Microsoft and Nokia: A win-win for enterprise smartphone use

Now that the dust has settled around this industry shaking partnership, there's more for enteprises to like than dislike.

Microsoft’s latest mobile offerings were greeted with a comparative yawn. Nokia, once the unstoppable ruler of mobile had similar problems: outdated product line and a platform that needed several leapfrog moves to become competitive in the burgeoning smartphone race. Add an ex-Microsoft employee turned Nokia CEO, and Microsoft’s CEO Steve Ballmer with lots of spare cash to buy a renown mobiles maker’s attack surface, and it seems like kismet.

Nokia WP7 concept phones
Indeed Nokia is a ten billion euro internationally entrenched organization that’s been purveying mobiles, including phones, notebooks/netbooks, and other gear for years. About seven billion euros is the device and support services portion of revenue, and that number has been comparatively stagnating. Apple, Android phone makers, and RIM/Blackberry, have taken the smartphone marketshare and claimed turf.

Prior to the agreement with Microsoft, Nokia had evolved an open-ish platform known as Symbian. It had also signed on to the Linux-derivate platform promoted largely by Intel known as MeeGo. Now it goes. In its place are Microsoft’s Windows Mobile editions, along with whatever might be in store for tablets and evolved products under the Windows 8 continuum. In the meantime, much Symbian work will begin to wane as the conversion to Windows takes place.

Will Microsoft connect a Windows 8 tablet to something built by Nokia? Perhaps. Windows Mobile 7’s links and functionality compared to Windows 8 hasn’t been discussed yet. Does Nokia have an inside relationship that will go beyond what other Microsoft OEMs have? This is tough to say. Nokia is somewhat captive in this relationship, but they also have the need to boost sales and compete heavily with Southeast Asian manufacturers.

The bottom line is that these are two very well capitalized organizations that have signed quite the partnership deal. When you add Microsoft’s Skype acquisition to the deal, it makes the potential value proposition (and incumbent telco headache) all the more the interesting. Competition here is fierce: iOS, Android, WebOS, and Blackberry are all growing like mushrooms, but the clear current winner is Android. Microsoft already makes more money from Android licensing than it does from their own Windows Mobile offerings. A year ago, Microsoft strong-armed HTC into signing a licensing deal for Android phones that an analyst last month pegged as generating $5 per phone in royalties for Microsoft. Microsoft has had a long-time patent deal in place with Samsung and while the payoffs of that licensing agreement, and others, aren’t known, Microsoft makes about $15 per WP7 license but has only sold about 2 million of them. Microsoft is working to change that, and Nokia’s commitment is part of the crux of that change.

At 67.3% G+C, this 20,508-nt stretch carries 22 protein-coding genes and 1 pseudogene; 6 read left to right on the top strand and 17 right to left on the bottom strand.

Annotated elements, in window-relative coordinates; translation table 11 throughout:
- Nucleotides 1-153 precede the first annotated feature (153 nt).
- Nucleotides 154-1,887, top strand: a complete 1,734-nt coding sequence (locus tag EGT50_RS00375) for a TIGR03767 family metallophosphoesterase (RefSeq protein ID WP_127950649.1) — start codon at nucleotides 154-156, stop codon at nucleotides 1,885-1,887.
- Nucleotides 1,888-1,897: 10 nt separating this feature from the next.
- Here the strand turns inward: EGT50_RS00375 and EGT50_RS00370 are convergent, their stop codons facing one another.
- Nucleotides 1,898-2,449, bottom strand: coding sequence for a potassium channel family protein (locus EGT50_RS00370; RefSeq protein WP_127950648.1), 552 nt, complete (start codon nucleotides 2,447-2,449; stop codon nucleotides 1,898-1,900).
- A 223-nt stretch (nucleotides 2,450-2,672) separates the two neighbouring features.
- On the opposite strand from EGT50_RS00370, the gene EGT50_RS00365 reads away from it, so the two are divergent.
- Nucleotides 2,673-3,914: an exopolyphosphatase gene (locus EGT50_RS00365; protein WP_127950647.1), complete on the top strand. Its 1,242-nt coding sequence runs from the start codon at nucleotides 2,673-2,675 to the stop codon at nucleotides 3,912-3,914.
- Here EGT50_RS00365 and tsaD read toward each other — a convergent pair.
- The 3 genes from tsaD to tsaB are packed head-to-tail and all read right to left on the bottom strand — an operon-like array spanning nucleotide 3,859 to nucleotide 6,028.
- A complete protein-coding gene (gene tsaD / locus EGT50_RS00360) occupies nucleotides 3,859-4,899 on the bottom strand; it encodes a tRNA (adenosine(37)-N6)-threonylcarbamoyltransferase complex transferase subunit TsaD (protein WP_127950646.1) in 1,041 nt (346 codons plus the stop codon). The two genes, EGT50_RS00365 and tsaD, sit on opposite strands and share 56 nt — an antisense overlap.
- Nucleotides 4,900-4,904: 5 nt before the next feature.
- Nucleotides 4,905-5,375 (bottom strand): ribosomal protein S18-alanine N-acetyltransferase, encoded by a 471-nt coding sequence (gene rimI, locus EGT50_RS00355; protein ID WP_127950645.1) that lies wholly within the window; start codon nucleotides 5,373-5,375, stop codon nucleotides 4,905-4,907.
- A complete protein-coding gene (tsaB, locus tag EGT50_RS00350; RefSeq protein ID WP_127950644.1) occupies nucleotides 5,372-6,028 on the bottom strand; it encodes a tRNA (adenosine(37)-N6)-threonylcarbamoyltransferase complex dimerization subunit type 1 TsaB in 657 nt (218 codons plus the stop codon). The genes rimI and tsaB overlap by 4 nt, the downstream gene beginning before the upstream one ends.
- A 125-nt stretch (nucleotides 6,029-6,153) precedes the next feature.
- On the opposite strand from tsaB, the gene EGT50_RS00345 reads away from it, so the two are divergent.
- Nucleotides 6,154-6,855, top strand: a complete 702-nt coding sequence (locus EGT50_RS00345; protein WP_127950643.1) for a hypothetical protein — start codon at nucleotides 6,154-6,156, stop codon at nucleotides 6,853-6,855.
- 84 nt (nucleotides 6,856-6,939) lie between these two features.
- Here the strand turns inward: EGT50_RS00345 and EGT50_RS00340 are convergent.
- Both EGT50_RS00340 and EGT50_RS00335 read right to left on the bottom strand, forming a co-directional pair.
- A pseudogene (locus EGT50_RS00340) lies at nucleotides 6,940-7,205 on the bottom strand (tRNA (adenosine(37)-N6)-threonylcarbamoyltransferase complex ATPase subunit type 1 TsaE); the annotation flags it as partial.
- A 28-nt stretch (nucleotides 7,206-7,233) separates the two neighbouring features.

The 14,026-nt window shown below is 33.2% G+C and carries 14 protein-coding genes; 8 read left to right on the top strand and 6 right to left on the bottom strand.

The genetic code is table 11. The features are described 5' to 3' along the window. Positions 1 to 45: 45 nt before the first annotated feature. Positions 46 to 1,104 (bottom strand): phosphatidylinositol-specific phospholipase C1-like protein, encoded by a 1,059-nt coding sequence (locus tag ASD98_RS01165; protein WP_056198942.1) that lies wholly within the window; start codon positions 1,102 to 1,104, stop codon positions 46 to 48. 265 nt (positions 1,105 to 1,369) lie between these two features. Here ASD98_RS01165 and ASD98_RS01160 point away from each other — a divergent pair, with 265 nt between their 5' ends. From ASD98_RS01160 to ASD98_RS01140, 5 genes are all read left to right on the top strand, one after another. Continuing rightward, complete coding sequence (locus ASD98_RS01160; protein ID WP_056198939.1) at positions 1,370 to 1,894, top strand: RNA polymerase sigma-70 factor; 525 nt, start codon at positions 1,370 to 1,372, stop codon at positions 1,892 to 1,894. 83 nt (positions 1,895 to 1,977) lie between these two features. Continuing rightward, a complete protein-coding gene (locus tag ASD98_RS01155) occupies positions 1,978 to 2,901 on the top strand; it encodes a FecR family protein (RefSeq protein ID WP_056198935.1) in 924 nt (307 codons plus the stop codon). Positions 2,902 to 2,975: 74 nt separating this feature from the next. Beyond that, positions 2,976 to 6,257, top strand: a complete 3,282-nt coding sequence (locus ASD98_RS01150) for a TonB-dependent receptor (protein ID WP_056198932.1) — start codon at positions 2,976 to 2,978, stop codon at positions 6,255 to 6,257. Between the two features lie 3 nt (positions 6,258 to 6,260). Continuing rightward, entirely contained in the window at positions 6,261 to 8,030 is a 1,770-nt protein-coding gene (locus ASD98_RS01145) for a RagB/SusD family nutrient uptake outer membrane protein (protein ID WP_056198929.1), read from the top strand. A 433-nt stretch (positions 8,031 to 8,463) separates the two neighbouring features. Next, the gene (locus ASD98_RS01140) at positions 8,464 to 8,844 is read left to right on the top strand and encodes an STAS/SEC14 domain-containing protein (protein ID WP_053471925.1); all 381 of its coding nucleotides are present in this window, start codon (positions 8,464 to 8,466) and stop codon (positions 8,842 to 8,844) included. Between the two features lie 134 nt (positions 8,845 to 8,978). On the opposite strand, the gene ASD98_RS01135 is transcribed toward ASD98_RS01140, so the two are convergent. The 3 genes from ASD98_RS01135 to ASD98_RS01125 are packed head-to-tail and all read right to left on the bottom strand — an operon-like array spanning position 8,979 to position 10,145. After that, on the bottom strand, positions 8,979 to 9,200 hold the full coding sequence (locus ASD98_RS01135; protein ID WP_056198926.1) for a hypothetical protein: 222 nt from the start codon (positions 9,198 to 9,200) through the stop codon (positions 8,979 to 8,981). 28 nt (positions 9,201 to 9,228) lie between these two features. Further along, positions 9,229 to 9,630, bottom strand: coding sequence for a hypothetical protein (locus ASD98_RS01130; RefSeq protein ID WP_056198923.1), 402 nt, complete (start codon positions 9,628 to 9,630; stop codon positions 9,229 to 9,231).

One of the important components that Microsoft purchased in the Skype deal was a list of 100 million Skype customers—many of them international, and most all of them are set up to pay money. These are working customers, not free ones. They have real names, addresses, and ostensibly means to pay Skype.

In a similar way, Microsoft gets to snack on Nokia’s customer base, another list that will likely become long, is international, and knows how to pay money. Amazon showed the world that it could snack on Google’s Android revenues by worming their way into the Android Apps marketplace with one of their own. Microsoft gets to evolve their base similarly by marketing a rival ecosystem based on Microsoft’s simplicity marketing.

Nokia gains coverage by Microsoft’s updates to its System Center: Configuration Manager 2012, which will put the forefront of control (this judged from early looks at the product) on systems running Microsoft’s own software. Nokia’s international (and entrenched) sales and support systems become an ally for Microsoft to sell WM7 products into markets where it hasn’t been successful. And although its rivals have depended on Internet sales, Apple and Google aren’t talented at fleet sales; RIM and HP (with Palm/WebOS phones) however, have been and these are

Microsoft’s initial rivals in business/organizational sales. Although the Microsoft-Nokia partnership looks like two come-latelys on the surface, in reality, the combination of Microsoft and Nokia could be powerful competitors to the consumer-driven organizations of Apple and those that sell Google’s Android on their phones. This leaves corporate-poised sales organizations of HP/Palm and RIM/Blackberry as corporate sales competitors. I’ll bet both Microsoft and Nokia like that kind of playing field better than the one started by Apple and its competitor—Google.

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